Two goats teach central lesson of Yom Kippur

Rabbi Hyim Shafner serves Congregation Bais Abraham in University City and is a member of the St. Louis Rabbinical Association.



In ancient times Yom Kippur was quite a different experience than it is for us today.  The entire Jewish people would gather at the Temple in Jerusalem to watch and listen as the Kohen Gadol, the High Priest, performed the Temple service, and on this one day a year entered the Holy of Holies to pronounce the ineffable, secret name of G-d and to atone for the Jewish people through a very exacting and detailed sacrificial service that is described in chapter 16 of the Biblical book of Leviticus.

The most central part of the Temple Yom Kippur service involved bringing two identical goats which had been bought at the same time, for the same price, to the Temple in Jerusalem. The High Priest then reached into a container with two identical lots and randomly cast them upon the two goats. Upon one lot was written, “For the Lord,” and on the other, “For Azazel,” which roughly translates as “for the wilderness,” or “for naught.”

Following this lottery the goat upon which the lot for G-d fell was sacrificed and its blood sprinkled in the holiest place, the Holy of Holies. Then the goat upon which the lot for Azazel fell would be led, in a truly strange, seemingly un-Jewish act of wanton destruction, into the desert wilderness and pushed off a cliff to its death. Two identical goats, one no more deserving than the other, no more holy, no more attractive, but with diametrically opposite ends.

This service almost seems as if, G-d forbid, it were engineered by a cynic, mocking G-d and us, and the world G-d created, by attempting to highlight, though an eccentric act of performance art, the seemingly banal randomness of good and evil, the seemingly arbitrary meaninglessness of life, human will, choice, destiny and purpose. Though exactly the same, one goat is randomly chosen for G-d, for holiness, for a sacrifice in the holiest place, and one is chosen to be thrown off a forsaken cliff in a barren desert, alone, witnessed by no one, not even by its executioner, who had to turn his back to push it off the cliff to its death.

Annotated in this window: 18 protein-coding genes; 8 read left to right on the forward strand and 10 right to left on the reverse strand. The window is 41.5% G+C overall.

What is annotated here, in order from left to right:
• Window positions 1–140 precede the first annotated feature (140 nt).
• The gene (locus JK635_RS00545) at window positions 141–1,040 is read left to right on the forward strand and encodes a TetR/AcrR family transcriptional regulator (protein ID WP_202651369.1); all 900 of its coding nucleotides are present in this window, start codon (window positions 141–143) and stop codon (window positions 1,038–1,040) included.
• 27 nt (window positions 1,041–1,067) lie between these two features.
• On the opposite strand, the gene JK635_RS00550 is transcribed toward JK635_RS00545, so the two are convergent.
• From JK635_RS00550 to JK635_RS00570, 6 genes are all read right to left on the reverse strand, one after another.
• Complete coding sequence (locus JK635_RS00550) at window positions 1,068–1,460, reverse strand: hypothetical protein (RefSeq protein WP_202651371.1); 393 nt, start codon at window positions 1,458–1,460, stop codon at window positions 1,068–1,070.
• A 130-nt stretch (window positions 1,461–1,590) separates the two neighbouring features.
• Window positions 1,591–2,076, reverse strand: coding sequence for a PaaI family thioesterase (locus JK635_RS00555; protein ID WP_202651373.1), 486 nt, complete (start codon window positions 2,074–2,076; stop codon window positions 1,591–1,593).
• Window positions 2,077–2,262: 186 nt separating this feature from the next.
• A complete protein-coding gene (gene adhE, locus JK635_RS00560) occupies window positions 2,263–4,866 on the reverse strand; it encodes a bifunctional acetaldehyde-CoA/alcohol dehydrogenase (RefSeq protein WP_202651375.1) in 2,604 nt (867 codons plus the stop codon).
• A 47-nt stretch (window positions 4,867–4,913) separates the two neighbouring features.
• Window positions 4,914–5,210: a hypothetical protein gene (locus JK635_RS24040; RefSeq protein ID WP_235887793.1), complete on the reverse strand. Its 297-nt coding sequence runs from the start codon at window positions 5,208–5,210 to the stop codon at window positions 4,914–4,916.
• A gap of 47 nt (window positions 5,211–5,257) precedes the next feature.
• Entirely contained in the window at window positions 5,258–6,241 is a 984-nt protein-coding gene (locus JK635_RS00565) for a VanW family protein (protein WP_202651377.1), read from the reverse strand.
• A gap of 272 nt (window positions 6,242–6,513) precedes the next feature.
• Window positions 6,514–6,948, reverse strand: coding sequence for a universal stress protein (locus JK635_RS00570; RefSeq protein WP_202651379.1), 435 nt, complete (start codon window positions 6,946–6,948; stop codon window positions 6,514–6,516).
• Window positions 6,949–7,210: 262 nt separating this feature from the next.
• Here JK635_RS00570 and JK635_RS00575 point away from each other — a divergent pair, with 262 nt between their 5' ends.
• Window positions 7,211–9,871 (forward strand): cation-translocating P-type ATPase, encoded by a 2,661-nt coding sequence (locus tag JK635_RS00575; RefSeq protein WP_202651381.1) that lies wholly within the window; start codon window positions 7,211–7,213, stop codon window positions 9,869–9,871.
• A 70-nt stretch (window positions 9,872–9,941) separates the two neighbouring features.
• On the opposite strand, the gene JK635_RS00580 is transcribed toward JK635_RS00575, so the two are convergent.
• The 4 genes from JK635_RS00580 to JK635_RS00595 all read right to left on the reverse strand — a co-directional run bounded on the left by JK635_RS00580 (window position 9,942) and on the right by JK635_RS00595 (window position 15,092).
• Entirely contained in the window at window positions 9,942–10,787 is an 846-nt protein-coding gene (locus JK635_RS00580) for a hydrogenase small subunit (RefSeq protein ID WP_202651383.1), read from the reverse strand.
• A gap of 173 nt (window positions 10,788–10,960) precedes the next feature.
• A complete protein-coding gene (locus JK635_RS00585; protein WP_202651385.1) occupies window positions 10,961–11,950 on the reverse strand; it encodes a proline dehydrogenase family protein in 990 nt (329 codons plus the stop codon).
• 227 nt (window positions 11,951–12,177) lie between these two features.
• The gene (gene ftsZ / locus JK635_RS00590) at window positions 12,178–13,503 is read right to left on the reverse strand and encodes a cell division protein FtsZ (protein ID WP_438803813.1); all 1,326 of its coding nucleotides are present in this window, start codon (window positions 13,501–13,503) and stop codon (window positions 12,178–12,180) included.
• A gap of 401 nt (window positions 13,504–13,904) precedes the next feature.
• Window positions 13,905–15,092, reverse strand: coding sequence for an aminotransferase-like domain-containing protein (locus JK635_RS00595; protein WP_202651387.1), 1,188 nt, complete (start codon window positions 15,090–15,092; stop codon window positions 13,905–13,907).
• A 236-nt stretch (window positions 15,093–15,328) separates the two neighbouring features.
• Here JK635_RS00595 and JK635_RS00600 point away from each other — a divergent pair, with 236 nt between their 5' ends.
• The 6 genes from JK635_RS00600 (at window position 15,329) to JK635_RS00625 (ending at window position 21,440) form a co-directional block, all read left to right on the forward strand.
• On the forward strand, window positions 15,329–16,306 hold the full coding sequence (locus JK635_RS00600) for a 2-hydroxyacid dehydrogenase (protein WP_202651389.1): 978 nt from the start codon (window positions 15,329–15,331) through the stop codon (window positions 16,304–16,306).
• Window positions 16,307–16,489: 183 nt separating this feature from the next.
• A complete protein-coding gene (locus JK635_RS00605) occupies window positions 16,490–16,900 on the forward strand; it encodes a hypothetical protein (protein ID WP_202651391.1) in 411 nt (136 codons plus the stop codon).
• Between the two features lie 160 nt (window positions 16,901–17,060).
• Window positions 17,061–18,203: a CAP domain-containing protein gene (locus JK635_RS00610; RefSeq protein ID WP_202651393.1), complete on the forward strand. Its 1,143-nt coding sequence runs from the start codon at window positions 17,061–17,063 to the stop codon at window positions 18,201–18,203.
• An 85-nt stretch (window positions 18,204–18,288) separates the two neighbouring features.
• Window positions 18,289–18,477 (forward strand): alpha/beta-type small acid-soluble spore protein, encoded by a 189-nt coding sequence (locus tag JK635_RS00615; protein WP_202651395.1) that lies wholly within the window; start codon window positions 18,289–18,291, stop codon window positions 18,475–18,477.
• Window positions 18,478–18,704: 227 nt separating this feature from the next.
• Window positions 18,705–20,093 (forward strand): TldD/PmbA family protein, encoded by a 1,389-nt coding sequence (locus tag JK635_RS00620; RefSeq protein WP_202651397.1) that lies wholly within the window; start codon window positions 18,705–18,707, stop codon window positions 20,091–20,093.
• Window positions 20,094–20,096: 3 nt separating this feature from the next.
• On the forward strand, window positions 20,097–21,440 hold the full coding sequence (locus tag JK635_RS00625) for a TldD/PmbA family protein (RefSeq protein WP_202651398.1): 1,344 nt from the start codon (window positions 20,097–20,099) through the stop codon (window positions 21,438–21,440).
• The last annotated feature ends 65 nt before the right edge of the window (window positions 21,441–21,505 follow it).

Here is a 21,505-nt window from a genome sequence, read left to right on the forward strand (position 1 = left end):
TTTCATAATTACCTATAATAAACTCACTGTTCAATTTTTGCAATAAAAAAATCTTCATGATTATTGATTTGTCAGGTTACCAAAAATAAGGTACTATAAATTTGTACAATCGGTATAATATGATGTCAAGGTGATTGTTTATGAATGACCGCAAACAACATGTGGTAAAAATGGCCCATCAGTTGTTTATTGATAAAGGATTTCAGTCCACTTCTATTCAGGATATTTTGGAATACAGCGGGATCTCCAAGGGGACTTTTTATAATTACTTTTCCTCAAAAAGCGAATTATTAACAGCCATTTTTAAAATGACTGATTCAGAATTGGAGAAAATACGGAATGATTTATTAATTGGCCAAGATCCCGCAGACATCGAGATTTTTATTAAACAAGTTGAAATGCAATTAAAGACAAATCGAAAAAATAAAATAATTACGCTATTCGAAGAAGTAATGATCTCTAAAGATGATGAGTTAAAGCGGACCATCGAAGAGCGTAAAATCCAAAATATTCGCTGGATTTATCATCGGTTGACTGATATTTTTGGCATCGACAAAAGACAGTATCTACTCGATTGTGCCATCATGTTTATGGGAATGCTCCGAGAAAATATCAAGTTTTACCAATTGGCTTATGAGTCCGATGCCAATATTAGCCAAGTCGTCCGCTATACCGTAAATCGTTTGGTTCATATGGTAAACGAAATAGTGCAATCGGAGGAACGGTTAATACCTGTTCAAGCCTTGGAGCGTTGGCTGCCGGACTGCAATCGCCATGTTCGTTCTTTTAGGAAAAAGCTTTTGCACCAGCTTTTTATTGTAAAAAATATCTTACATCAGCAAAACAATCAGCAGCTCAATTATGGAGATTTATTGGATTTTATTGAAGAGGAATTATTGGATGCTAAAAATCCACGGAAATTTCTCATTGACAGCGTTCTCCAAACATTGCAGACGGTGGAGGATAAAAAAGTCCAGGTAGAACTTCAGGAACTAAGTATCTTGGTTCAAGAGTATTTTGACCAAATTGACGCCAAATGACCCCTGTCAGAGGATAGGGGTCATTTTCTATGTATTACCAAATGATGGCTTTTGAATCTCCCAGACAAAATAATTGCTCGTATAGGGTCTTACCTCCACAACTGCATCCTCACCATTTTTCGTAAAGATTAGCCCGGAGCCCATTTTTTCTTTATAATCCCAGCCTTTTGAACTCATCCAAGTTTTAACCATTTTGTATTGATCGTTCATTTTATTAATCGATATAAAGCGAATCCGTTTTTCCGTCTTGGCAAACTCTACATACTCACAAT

Why is such a thing performed?  How in the world does such a ceremony so seemingly cruel in its randomness bring atonement for the Jewish people? Indeed it seems to fly in the face of everything we believe in and hold sacred.

In fact, I think the message of the two goats is a profoundly important one, and central to Yom Kippur.  Imagine for a moment that you are one of these two goats in holy Temple, destined for, you assume, a Temple sacrifice.  Then your fellow goat is randomly chosen in a lottery, “for G-d,” for the altar.  You watch as your twin is led to the ritual slaughter.  You are relieved; you are led out of the Temple, you imagine, to freedom, you are calm and smug, only to be thrown from a cliff in the wilderness, in a Jewish ritual act unprecedented throughout the year.

In the end both goats die, much like it is in human life, often seemingly randomly.  What matters though is which has lived the nobler life.  This is the lesson of the goats and the lesson of the tishuvah (return and repentance) process we are engaged in on Yom Kippur.  Not to escape death for another year, not to pray for a physically good year, but to live what we have “for G-d” and not “for Azazel.”

Often we wish to escape from responsibility into an imagined freedom.  But in this world in which we have no control, and control over or freedom from life or from death, is an illusion.  What we can do is aim, within all the seeming randomness of our universe, to live a life of holiness and meaning.  A life, “for G-d,” and not for “Azazel,” “for naught.”   Yom Kippur and the process of tishuvah can not help us to control the coming year, but it can help our life and our inevitable death, be on the holy Jewish altar and not in some forsaken, spiritual desert.  

If we understand the message of the two goats, then indeed they can serve as atonement for us.  If not, then it is just another Yom Kippur spent to assuage our guilt, and whose temporary inspiration will erode by Chanukah.